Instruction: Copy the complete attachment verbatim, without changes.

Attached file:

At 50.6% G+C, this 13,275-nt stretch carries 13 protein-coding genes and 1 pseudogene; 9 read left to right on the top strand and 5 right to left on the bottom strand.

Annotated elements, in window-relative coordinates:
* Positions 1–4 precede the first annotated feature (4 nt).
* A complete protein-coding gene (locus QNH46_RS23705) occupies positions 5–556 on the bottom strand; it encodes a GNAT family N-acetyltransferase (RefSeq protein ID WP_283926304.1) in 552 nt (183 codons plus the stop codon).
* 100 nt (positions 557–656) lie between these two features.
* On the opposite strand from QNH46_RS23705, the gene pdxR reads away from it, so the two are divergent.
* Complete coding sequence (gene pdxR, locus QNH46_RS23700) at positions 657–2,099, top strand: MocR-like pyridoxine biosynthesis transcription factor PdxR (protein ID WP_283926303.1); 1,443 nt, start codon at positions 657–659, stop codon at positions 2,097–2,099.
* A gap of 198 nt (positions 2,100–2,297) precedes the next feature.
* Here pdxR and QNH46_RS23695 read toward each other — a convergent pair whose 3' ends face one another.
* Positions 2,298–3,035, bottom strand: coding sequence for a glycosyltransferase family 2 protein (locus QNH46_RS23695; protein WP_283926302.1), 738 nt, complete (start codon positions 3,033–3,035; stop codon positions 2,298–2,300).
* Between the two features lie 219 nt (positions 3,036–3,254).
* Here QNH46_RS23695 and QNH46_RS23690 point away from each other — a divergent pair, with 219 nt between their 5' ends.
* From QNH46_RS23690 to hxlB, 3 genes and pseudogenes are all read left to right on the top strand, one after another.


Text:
At 50.6% G+C, this 13,275-nt stretch carries 13 protein-coding genes and 1 pseudogene; 9 read left to right on the top strand and 5 right to left on the bottom strand.

Annotated elements, in window-relative coordinates:
* Positions 1–4 precede the first annotated feature (4 nt).
* A complete protein-coding gene (locus QNH46_RS23705) occupies positions 5–556 on the bottom strand; it encodes a GNAT family N-acetyltransferase (RefSeq protein ID WP_283926304.1) in 552 nt (183 codons plus the stop codon).
* 100 nt (positions 557–656) lie between these two features.
* On the opposite strand from QNH46_RS23705, the gene pdxR reads away from it, so the two are divergent.
* Complete coding sequence (gene pdxR, locus QNH46_RS23700) at positions 657–2,099, top strand: MocR-like pyridoxine biosynthesis transcription factor PdxR (protein ID WP_283926303.1); 1,443 nt, start codon at positions 657–659, stop codon at positions 2,097–2,099.
* A gap of 198 nt (positions 2,100–2,297) precedes the next feature.
* Here pdxR and QNH46_RS23695 read toward each other — a convergent pair whose 3' ends face one another.
* Positions 2,298–3,035, bottom strand: coding sequence for a glycosyltransferase family 2 protein (locus QNH46_RS23695; protein WP_283926302.1), 738 nt, complete (start codon positions 3,033–3,035; stop codon positions 2,298–2,300).
* Between the two features lie 219 nt (positions 3,036–3,254).
* Here QNH46_RS23695 and QNH46_RS23690 point away from each other — a divergent pair, with 219 nt between their 5' ends.
* From QNH46_RS23690 to hxlB, 3 genes and pseudogenes are all read left to right on the top strand, one after another.